What Can I Find in GenealogyBank about My Cousin Maid Marion?

No, I don’t mean Robin Hood’s love interest from the 16th century.

I’m referring to my cousin Marion Morgan Kemp (1862-1963) who owned villas in France, New York and Rome.

Years ago I contacted the authorities in Osmoy, France, where she died and received a copy of her death certificate.

photo of the death certificate for Marion Morgan Kemp (1862-1963)

Credit: Thomas Jay Kemp

Since Marion lived most of her life overseas, I wondered if I could find more details of her life in GenealogyBank’s Historical Newspaper Archives.

I quickly found many old newspaper articles about her that gave me a better sense of Marion’s social and civic activities. She not only hosted many events, but also during World War II—after the Allies retook Rome in June of 1944—she lent her personal villa for the use of President Roosevelt’s representative in Rome.

If you read the news article about the villa takeover carefully, you’ll see that her 60-room villa was highly sought after, causing “a scramble among high Allied officers who wanted it.” President Roosevelt’s personal representative, Myron Taylor, won the right to occupy her prized villa when he showed up with a personal letter from Marion—turns out they had known each other for many years.

collage of news articles about Marion Kemp, from GenealogyBank

Credit: GenealogyBank

Notice where the above three articles about Marion appeared:

  • “Mrs. Coolidge Honored,” Springfield Union (Springfield, Massachusetts), 14 August 1949, page 16.
  • “Sporting Tea in Stable,” Philadelphia Inquirer (Philadelphia, Pennsylvania), 9 April 1905, page 8.
  • “Myron Taylor Wins Row over Mansion in Rome,” Richmond Times Dispatch (Richmond, Virginia), 4 July 1944, page 3.

These are terrific articles, published in newspapers from Massachusetts, Pennsylvania and Virginia. Not locations where I had expected to find more information about my ancestor, but pleasant surprises nonetheless.

I had almost limited my record search to only New York newspapers, since that is one of the cities where she owned a home—but I went with a full search of GenealogyBank. It’s a good thing I did— I otherwise wouldn’t have discovered the interesting news articles I found that gave me a glimpse into her life.

Genealogy Search Tip: Cast a wide net when searching newspapers and gather in all of the articles about your family. You never know what you might find out about your ancestors.

Hispanic American Newspapers for Genealogy at GenealogyBank

Versión en español

Introduction: Gena Philibert-Ortega is a genealogist and author of the book “From the Family Kitchen.” In this guest blog post, Gena writes about the extensive online collection of Spanish American newspapers available on GenealogyBank, and gives examples showing how these newspaper articles can help you research your Hispanic family members.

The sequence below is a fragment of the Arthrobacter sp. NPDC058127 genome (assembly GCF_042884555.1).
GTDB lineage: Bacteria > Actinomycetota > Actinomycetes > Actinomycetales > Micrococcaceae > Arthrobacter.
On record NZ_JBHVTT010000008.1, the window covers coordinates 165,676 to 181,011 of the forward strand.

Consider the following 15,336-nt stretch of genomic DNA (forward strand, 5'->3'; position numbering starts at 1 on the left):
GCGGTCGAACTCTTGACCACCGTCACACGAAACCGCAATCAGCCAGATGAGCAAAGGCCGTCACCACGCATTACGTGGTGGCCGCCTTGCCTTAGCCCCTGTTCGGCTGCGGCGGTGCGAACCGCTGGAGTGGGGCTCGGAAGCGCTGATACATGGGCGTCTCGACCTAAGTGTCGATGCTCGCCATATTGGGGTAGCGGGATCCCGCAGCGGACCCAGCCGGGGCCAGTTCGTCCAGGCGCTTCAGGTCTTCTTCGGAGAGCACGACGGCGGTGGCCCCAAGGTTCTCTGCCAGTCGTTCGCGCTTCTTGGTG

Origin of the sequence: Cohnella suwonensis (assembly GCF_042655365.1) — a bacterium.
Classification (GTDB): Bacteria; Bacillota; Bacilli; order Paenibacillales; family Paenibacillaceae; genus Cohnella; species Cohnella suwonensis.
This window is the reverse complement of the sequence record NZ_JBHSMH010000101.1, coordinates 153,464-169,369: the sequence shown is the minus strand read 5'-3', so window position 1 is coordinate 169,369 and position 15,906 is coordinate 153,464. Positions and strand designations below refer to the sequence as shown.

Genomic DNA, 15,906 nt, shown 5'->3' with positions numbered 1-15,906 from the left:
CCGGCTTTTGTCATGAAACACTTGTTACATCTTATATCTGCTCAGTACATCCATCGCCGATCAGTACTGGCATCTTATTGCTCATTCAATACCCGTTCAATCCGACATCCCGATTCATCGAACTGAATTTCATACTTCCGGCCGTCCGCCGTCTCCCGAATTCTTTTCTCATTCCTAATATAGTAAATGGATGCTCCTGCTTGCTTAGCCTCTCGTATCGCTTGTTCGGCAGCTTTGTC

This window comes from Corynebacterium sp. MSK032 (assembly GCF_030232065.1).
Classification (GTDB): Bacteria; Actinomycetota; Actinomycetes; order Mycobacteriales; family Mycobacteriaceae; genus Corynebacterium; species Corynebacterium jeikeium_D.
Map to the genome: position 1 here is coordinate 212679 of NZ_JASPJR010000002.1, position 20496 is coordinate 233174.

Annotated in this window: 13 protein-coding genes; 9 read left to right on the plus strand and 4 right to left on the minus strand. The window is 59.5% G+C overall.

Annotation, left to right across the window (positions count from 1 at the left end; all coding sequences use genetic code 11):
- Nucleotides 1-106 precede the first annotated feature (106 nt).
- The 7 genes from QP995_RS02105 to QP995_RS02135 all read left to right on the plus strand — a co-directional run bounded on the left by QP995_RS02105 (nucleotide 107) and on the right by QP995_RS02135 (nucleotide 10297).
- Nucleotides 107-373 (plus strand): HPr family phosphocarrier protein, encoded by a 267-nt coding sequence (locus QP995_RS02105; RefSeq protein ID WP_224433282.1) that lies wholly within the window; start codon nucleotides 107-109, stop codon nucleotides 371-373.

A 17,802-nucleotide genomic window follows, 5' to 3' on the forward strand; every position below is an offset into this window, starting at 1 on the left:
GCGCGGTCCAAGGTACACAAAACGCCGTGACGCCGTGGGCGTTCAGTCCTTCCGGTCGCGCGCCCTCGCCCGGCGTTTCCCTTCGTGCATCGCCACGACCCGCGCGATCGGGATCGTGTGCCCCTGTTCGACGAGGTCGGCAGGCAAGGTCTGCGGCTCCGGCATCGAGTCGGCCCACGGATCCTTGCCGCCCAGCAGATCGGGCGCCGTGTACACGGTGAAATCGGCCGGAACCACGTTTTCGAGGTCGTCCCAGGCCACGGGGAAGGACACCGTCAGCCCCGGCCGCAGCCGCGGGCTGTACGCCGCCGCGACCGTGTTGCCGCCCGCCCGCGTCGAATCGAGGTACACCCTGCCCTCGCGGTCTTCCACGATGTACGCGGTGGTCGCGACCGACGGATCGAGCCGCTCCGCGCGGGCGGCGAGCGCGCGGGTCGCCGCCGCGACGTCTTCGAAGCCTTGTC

Researching an immigrant ancestor or an immigrant community in the United States? Take a look at the ethnic newspapers available in GenealogyBank’s Historical Newspaper Archives. For genealogists doing research in an area where ethnic newspapers were published, that resource should be an integral part of your family history research. These ethnic newspapers printed news from back home, interviewed friends and family, reported on social events and activities, and provided a place for those new to America or with limited English language skills to feel connected.

Those with Hispanic ancestors and family will appreciate the collection of over 350 Spanish-language newspapers available online at GenealogyBank. The Hispanic collection’s newspaper coverage crosses the country and spans from the very early 1800s to the 1970s. The early Hispanic American newspapers are fantastic resources to learn what life was like for your immigrant ancestors.

Currently, states with news coverage include: Arizona, California, Colorado, Florida, Illinois, Kansas, Louisiana, Massachusetts, Missouri, New Mexico, New York, Texas, and Wisconsin.

For many genealogists, an introduction to newspaper research begins with looking for family obituaries. According to the chapter “Newspapers” found in the genealogy classic The Source (edited by Loretto Dennis Szucs and Sandra Hargreaves Luebking): “Where major local newspapers often overlooked or carried one-line death notices of [immigrants], the person often received detailed notice in his or her ethnic newspaper.” The lesson here is to exhaust all newspapers for an area, local regional papers as well as ethnic newspapers, as you begin your obituary search.

Here’s a good example of a full obituary found in an ethnic newspaper. In this obituary for Dona Rumaldita A Vallejos, we learn some important family details as well as the cause of her death during the Spanish Flu epidemic.

obituary for Dona Rumaldita A Vallejos, Anunciador newspaper article 14 December 1918

Anunciador (Trinidad, Colorado), 14 December 1918, page 1

One reason some researchers may shy away from foreign-language newspapers is the language gap. Don’t let a newspaper article in your ancestor’s native tongue stop you. Remember that there are many online tools to help you translate a newspaper article. In the case of an obituary, you can quickly become familiar with the most commonly used words  (names for family relationships, words for birth, death, occupation, etc.) after using Google Translate, a foreign-language dictionary, or genealogical word lists available from sources such as FamilySearch, to translate words in foreign languages.